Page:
Thanks for the help. Just to be clear, the first amendment, for example, would apply through selective incorporation to the state and local governments through the 14th amendment. So any attempt by a state to abridge that right (through a state ban on certain speech for example) would be invalidated by the court as a violation of the 1st amendment rights? Or would it implicate the 14th amendment as well because it's incorporated through that? Sorry if this is more obvious than I understand it to be.


Are you in law school or college?


I think people are giving to much credit to the legal education system, all of which is basically at the discretion of the professor.
I didn't study either of these in detail and my torts professor skipped intentional torts in its entirety because "we can study for it during the bar."

Hell I still don't even know what due process or habeas corpus really means in any detail. No one ever took the time to explain it.

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bjsesq
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Re: 5th vs 14th Amendment

Postby bjsesq » Tue Apr 21, 2015 3:26 pm

Mamba1991 wrote:
pancakes3 wrote:
Mamba1991 wrote:Can anyone briefly help me understand the difference between the 5th and 14th Amendments in their application. For the latter, would one have to sue the Federal gov't under both the 5th and 14th? Thanks.


Mamba1991 wrote:We didn't cover the difference b/w the two in class. Just started individual rights a couple of weeks ago. I appreciate your concern.


Did you cover sovereign immunity?


No

Of course you didn't. You're a first year law student. You just got finished readin' some Marxian historian -- Pete Garrison probably. You're gonna be focused on that 'til next month when you get to James Lemon, and then you're gonna be talkin' about how the economies of Virginia and Pennsylvania were entrepreneurial and capitalist way back in 1740. That's gonna last until next year -- you're gonna be in here regurgitating Gordon Wood, talkin' about, you know, the Pre-revolutionary utopia and the capital-forming effects of military mobilization.

exitoptions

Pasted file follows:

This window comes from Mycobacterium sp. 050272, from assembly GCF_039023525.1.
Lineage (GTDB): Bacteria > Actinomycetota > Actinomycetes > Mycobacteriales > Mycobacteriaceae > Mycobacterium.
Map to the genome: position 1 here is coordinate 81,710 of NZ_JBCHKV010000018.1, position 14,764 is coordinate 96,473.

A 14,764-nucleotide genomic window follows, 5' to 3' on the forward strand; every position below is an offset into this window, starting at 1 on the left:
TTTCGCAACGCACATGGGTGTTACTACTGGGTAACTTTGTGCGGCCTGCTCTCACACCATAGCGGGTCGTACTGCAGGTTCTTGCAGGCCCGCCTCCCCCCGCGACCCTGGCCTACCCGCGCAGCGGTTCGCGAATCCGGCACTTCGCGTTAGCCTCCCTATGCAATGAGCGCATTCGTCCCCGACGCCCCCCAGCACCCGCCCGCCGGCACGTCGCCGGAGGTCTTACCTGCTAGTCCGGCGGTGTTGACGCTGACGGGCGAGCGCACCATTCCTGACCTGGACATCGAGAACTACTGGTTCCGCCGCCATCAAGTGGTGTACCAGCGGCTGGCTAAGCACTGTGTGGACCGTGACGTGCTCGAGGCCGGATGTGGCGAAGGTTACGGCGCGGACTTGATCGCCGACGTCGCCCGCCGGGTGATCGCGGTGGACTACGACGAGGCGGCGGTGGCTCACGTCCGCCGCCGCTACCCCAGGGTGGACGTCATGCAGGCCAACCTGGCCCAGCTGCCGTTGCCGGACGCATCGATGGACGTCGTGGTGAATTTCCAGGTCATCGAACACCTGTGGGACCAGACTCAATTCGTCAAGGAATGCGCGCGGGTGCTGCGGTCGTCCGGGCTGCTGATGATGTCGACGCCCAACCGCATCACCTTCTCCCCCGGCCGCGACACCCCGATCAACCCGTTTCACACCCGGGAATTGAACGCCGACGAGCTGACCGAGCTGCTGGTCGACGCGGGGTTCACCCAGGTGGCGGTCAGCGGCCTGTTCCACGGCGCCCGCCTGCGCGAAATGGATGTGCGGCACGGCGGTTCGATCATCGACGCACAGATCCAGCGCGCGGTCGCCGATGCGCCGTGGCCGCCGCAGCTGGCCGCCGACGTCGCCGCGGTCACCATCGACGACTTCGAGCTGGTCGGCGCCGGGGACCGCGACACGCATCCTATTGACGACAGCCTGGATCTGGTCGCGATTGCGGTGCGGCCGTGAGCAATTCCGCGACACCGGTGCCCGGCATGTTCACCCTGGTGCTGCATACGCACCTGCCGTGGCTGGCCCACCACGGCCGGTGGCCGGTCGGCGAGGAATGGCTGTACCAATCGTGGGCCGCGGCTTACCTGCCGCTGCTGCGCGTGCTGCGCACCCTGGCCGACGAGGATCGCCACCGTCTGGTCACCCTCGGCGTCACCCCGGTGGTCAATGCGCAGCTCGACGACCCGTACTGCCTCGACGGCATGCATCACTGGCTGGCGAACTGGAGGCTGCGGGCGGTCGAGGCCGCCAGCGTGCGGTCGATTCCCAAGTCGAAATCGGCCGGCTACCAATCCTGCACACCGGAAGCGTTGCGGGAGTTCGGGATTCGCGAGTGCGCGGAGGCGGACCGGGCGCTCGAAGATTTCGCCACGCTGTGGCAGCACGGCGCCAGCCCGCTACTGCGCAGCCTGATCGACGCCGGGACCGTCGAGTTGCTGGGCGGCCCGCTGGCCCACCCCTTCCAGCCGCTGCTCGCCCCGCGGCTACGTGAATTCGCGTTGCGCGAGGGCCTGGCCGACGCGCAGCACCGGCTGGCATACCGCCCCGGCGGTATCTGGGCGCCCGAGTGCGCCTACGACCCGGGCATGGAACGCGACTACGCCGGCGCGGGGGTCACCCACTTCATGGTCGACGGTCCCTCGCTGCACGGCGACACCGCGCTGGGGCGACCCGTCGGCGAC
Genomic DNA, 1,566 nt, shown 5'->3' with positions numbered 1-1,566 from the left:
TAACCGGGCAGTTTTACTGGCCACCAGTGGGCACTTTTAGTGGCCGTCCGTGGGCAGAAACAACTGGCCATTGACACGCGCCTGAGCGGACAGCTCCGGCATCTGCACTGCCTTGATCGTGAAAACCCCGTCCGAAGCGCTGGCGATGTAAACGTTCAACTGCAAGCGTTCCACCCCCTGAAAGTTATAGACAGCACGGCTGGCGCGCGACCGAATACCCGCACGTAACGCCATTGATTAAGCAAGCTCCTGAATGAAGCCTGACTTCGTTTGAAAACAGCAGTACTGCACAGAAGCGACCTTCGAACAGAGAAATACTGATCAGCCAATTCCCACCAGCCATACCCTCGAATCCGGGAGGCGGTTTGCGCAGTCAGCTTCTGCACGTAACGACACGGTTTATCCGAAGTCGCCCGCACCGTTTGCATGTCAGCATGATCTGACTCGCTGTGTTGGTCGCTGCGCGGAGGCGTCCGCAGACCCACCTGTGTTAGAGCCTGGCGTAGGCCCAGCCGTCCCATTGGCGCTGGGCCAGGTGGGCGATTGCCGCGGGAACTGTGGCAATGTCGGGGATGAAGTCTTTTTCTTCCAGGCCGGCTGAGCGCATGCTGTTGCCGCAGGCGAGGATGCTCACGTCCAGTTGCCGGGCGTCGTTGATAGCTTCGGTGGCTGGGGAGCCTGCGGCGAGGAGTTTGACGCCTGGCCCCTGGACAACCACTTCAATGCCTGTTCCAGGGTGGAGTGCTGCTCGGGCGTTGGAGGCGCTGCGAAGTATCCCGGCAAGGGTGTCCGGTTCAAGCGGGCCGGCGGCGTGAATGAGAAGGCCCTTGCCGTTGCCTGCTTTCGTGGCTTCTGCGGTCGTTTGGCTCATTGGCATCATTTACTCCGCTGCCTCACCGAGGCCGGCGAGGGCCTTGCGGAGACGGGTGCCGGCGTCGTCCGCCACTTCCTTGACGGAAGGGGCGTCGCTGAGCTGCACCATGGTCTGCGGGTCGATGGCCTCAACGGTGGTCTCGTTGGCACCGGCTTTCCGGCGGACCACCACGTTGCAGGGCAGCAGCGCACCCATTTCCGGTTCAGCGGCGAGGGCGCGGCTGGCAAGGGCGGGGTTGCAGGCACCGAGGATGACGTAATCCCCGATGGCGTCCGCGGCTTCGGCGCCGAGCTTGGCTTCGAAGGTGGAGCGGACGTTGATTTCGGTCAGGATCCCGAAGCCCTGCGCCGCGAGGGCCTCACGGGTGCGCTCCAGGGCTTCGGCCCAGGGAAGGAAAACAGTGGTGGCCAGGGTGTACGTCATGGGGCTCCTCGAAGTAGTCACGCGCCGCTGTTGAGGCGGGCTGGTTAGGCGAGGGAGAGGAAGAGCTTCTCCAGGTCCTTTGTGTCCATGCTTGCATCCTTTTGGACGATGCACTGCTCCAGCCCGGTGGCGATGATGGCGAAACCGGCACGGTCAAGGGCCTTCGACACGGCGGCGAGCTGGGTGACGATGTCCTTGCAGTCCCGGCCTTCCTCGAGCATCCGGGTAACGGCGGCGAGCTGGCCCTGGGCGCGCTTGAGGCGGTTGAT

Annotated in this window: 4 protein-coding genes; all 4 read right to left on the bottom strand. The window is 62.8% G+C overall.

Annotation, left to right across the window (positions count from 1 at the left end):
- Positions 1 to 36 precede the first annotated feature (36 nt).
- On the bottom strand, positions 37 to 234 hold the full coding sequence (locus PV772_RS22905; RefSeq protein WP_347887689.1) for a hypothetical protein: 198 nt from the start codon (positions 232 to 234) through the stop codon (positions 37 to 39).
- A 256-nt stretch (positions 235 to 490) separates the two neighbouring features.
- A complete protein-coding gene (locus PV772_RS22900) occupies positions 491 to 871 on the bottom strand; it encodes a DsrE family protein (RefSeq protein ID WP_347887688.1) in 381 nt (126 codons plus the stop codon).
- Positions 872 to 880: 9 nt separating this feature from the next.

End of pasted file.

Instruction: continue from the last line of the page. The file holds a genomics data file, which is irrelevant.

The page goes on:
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Re: 5th vs 14th Amendment

Postby exitoptions » Tue Apr 21, 2015 3:31 pm

bjsesq wrote:
Mamba1991 wrote:
pancakes3 wrote:
Mamba1991 wrote:Can anyone briefly help me understand the difference between the 5th and 14th Amendments in their application. For the latter, would one have to sue the Federal gov't under both the 5th and 14th? Thanks.


Mamba1991 wrote:We didn't cover the difference b/w the two in class. Just started individual rights a couple of weeks ago. I appreciate your concern.


Did you cover sovereign immunity?


No

Of course you didn't. You're a first year law student. You just got finished readin' some Marxian historian -- Pete Garrison probably. You're gonna be focused on that 'til next month when you get to James Lemon, and then you're gonna be talkin' about how the economies of Virginia and Pennsylvania were entrepreneurial and capitalist way back in 1740. That's gonna last until next year -- you're gonna be in here regurgitating Gordon Wood, talkin' about, you know, the Pre-revolutionary utopia and the capital-forming effects of military mobilization.


Well, as a matter of fact, he won't, because Wood drastically underestimates the impact of social...

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bjsesq
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Re: 5th vs 14th Amendment

Postby bjsesq » Tue Apr 21, 2015 3:36 pm

exitoptions wrote:Well, as a matter of fact, he won't, because Wood drastically underestimates the impact of social...

Nice catch

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alphasteve
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Re: 5th vs 14th Amendment

Postby alphasteve » Tue Apr 21, 2015 3:56 pm

This thread turned good.